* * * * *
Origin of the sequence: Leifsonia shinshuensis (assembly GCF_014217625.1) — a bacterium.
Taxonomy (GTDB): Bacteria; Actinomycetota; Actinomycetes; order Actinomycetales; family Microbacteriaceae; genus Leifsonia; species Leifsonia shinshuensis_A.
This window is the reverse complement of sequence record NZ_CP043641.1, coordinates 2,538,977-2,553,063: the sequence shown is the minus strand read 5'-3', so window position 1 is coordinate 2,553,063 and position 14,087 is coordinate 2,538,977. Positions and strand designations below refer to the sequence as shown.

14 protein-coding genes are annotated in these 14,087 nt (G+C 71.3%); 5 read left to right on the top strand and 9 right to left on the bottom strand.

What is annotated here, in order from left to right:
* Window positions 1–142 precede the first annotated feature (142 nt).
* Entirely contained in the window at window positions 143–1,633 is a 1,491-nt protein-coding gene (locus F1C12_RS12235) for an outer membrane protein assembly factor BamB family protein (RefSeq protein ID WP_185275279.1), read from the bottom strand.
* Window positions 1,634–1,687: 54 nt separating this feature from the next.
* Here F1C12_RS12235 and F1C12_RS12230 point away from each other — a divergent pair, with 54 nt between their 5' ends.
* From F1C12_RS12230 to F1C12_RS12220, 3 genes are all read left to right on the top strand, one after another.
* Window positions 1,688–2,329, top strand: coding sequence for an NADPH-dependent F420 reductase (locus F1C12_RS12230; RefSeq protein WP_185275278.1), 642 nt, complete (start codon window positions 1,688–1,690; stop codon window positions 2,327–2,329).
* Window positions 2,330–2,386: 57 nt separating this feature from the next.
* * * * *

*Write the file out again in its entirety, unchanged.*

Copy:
Origin of the sequence: Leifsonia shinshuensis (assembly GCF_014217625.1) — a bacterium.
Taxonomy (GTDB): Bacteria; Actinomycetota; Actinomycetes; order Actinomycetales; family Microbacteriaceae; genus Leifsonia; species Leifsonia shinshuensis_A.
This window is the reverse complement of sequence record NZ_CP043641.1, coordinates 2,538,977-2,553,063: the sequence shown is the minus strand read 5'-3', so window position 1 is coordinate 2,553,063 and position 14,087 is coordinate 2,538,977. Positions and strand designations below refer to the sequence as shown.

14 protein-coding genes are annotated in these 14,087 nt (G+C 71.3%); 5 read left to right on the top strand and 9 right to left on the bottom strand.

What is annotated here, in order from left to right:
* Window positions 1–142 precede the first annotated feature (142 nt).
* Entirely contained in the window at window positions 143–1,633 is a 1,491-nt protein-coding gene (locus F1C12_RS12235) for an outer membrane protein assembly factor BamB family protein (RefSeq protein ID WP_185275279.1), read from the bottom strand.
* Window positions 1,634–1,687: 54 nt separating this feature from the next.
* Here F1C12_RS12235 and F1C12_RS12230 point away from each other — a divergent pair, with 54 nt between their 5' ends.
* From F1C12_RS12230 to F1C12_RS12220, 3 genes are all read left to right on the top strand, one after another.
* Window positions 1,688–2,329, top strand: coding sequence for an NADPH-dependent F420 reductase (locus F1C12_RS12230; RefSeq protein WP_185275278.1), 642 nt, complete (start codon window positions 1,688–1,690; stop codon window positions 2,327–2,329).
* Window positions 2,330–2,386: 57 nt separating this feature from the next.